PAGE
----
Being a successful leader in business requires many intangible qualities such as those contained within your personality such as character, values, morals – and how you deal with adversity and bounce back from failures. These abstract qualities are necessary in determining what management style is best used in leading you and your team to success in the marketplace.
In absence of an effective management style, companies lack direction. Critical factors such as sales, client care, innovation, and employee satisfaction rates fall by the wayside and may never reach their full potential in your organization.
According to Grace College online degree programs, there are currently 6 universally accepted management styles used in business today:
Autocratic managers lead with very little, or zero input from their employees. With a smart leader in place, the autocratic style is very effective, due to the fact that decisions can be made quickly – no meetings need be scheduled to brainstorm benefits and drawbacks of various decisions.
However, the autocratic style can be a double-edged sword because it alienates employees who want to take more ownership of their job and the company’s future successes, potentially decreasing overall performance and increasing employee turnover rates. This style is best used when timely decisions must be made to avert or respond to crises.
The consultative management style is very similar to autocratic, with one small exception. Consultative managers will consult with their employees about various projects and initiatives, listening to, and considering their inputs. Ultimately, the consultative leader will make decisions based on what’s best for the business, while doing their best to make employees happy.
The consultative style is great for winning over those employees who’re directly involved in decision-making discussions, leaving them feeling they’re contributing more value to the organization. On the other hand, anyone who is left out of these discussions will feel they’re the victim of favoritism and are more likely move on.
A persuasive manager doesn’t lead by selling ideas to their employees. In fact, it’s the other way around. Employees help persuade their manager of the validity of their ideas by convincing them of the benefits of what they suggest, then leave the final decision up to the leader.
This style encourages more of a trusting, familial dynamic where employees feel heard and valued. It also benefits management by relieving the pressure that comes from having to weigh pros and cons all the time before deciding which path is the right one. To be successful, the persuasive style requires that subordinates trust management and actively want to be involved in the brainstorming process.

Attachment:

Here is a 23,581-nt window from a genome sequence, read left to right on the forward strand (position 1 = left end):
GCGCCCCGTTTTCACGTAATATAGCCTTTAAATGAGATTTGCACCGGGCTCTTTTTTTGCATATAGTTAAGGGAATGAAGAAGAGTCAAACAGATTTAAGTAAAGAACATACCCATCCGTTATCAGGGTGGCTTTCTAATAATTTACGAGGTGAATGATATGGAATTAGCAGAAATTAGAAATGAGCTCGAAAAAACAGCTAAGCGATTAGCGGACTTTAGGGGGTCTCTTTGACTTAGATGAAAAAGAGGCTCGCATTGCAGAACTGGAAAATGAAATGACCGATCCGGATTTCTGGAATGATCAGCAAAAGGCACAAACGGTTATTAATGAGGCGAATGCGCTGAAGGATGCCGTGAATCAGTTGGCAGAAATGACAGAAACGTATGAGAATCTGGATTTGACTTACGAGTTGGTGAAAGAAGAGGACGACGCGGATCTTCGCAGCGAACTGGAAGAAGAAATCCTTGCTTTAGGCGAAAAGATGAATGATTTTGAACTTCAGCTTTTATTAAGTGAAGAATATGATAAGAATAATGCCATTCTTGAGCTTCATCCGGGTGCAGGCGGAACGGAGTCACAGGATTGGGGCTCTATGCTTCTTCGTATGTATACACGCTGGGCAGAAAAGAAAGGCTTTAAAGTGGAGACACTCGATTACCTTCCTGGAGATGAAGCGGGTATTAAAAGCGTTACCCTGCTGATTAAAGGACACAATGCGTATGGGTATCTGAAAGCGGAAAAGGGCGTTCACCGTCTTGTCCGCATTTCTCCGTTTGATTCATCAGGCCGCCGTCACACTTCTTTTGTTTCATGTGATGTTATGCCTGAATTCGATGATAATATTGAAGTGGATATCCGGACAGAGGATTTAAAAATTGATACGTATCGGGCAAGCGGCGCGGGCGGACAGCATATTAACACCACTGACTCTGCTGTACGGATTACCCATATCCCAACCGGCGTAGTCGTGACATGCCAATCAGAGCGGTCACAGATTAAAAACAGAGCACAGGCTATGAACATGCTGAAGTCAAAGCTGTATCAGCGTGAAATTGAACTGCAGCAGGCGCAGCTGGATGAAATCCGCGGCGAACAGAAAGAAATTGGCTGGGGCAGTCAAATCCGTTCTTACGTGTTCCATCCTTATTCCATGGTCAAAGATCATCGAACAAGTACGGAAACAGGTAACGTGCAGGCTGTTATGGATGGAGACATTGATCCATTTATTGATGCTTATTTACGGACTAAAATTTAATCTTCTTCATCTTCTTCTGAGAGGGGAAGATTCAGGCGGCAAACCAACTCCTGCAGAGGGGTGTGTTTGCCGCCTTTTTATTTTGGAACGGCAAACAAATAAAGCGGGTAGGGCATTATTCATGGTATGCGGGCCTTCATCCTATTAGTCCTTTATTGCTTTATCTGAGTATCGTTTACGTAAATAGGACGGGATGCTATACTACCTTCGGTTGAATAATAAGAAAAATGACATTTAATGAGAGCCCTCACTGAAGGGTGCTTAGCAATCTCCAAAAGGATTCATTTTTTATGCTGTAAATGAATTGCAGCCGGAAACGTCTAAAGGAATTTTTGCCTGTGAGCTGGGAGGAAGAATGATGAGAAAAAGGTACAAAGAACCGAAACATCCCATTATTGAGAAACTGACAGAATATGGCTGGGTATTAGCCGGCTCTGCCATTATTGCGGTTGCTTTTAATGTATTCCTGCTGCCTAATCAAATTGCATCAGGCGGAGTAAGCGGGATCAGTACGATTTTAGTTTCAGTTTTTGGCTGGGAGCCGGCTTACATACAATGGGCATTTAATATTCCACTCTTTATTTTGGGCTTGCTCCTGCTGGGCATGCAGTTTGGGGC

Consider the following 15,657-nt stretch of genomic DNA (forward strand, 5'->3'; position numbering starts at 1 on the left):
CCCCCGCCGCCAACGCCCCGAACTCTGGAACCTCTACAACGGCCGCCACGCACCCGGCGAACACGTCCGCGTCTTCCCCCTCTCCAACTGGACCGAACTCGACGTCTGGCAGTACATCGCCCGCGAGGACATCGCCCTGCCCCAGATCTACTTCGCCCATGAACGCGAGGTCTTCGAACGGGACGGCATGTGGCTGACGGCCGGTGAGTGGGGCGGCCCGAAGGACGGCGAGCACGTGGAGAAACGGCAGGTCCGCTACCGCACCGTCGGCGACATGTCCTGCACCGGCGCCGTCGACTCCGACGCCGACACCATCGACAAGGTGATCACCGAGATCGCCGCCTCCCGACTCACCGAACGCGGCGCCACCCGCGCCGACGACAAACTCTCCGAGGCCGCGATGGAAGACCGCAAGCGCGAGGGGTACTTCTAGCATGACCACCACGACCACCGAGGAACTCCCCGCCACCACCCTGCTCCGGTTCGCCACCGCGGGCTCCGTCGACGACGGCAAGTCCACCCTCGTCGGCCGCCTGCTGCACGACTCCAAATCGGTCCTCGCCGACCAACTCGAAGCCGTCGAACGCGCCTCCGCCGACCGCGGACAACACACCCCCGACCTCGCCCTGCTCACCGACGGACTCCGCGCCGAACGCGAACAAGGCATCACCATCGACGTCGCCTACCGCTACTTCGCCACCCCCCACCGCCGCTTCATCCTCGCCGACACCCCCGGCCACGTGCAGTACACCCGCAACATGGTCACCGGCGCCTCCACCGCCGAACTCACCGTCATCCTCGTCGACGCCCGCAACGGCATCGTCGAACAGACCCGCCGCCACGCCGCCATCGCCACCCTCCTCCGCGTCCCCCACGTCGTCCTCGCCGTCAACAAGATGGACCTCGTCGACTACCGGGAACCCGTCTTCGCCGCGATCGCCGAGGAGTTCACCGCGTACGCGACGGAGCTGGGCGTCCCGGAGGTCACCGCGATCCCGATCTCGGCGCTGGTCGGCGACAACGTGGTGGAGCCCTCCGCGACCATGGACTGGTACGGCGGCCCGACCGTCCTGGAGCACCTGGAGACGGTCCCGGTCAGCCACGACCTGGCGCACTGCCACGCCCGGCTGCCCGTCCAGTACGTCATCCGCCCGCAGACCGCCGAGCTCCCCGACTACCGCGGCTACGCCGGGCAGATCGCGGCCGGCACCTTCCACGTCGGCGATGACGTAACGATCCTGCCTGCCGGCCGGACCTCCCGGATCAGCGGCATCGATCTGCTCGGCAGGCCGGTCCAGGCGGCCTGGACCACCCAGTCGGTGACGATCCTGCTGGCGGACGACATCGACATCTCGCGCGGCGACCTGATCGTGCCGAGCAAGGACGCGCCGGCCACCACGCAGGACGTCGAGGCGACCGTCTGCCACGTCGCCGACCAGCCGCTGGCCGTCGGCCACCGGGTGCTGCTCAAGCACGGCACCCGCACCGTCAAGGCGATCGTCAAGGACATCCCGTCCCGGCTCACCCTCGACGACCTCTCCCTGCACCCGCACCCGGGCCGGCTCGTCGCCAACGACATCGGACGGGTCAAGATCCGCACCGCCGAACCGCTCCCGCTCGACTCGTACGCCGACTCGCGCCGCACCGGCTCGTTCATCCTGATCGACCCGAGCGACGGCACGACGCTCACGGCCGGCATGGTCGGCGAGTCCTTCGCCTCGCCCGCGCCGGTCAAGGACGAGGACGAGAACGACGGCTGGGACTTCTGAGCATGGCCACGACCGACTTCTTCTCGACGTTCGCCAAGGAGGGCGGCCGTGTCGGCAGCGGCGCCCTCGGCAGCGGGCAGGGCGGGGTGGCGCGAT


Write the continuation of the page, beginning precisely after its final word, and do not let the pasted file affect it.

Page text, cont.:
A democratic management style works much in the way the name suggests. Democracy requires an open line of communication between leaders and their employees. Ideas trickle down from management to glean insight from subordinates, and then from employees back up to management.
Democracy, as a management style, can be very rewarding to all involved and has the potential to make more decisions that lead to a successful outcome. This style is great for vetting out complex decisions, such as product development and B2B services. This style can lead to extended decision-making times, meaning it’s not ideal in circumstances where action needs to be taken quickly.
The laissez-faire manager can best be described as a keen mentor to their employees, rather than a primary decision maker. They act mostly as an advisor in times where employees need guidance, yet remain very hands-off unless circumstances require them to do otherwise.
A laissez-faire management style can work very well in creative environments where risk taking is necessary to move the business forward, such as with Silicon-Valley-type tech startups. The decision-making process when using this style can be slowed significantly. To be successful as a laissez-faire manager, one needs to choose their team very carefully and ensure their competent prior to hiring.
6. MBWA – Management By Walking Around
Similar to the laissez-faire style of managing, MBWA leaders take on more of a counselling role, letting their employees make decisions on their own. As the name would suggest, these leaders do their job by listening, sometimes while actually “walking around” the facility. But mostly lead by keeping their door open and phone turned on for their employees whenever they’re needed.
MBWA is a very team-oriented style that encourages everyone to come up with and deploy winning ideas. It fosters respect among employees, and between leaders and those below them in title. Employees have to be on-board with upper management’s goals and ideals, or they won’t offer the input managers need to effectively lead based on their suggestions.
Have you figured out your ideal management style?
As you’ve read, there are advantages and disadvantages to each management style listed above. Some will work great in one business, while leading to less desirable results in others.
Only time and experience can help you develop into the type of manager that can get the best results possible from their employees, while maintaining employee-satisfaction rates and helping the company to innovate and grow.
Which style do you feel best fits you, based on your personality?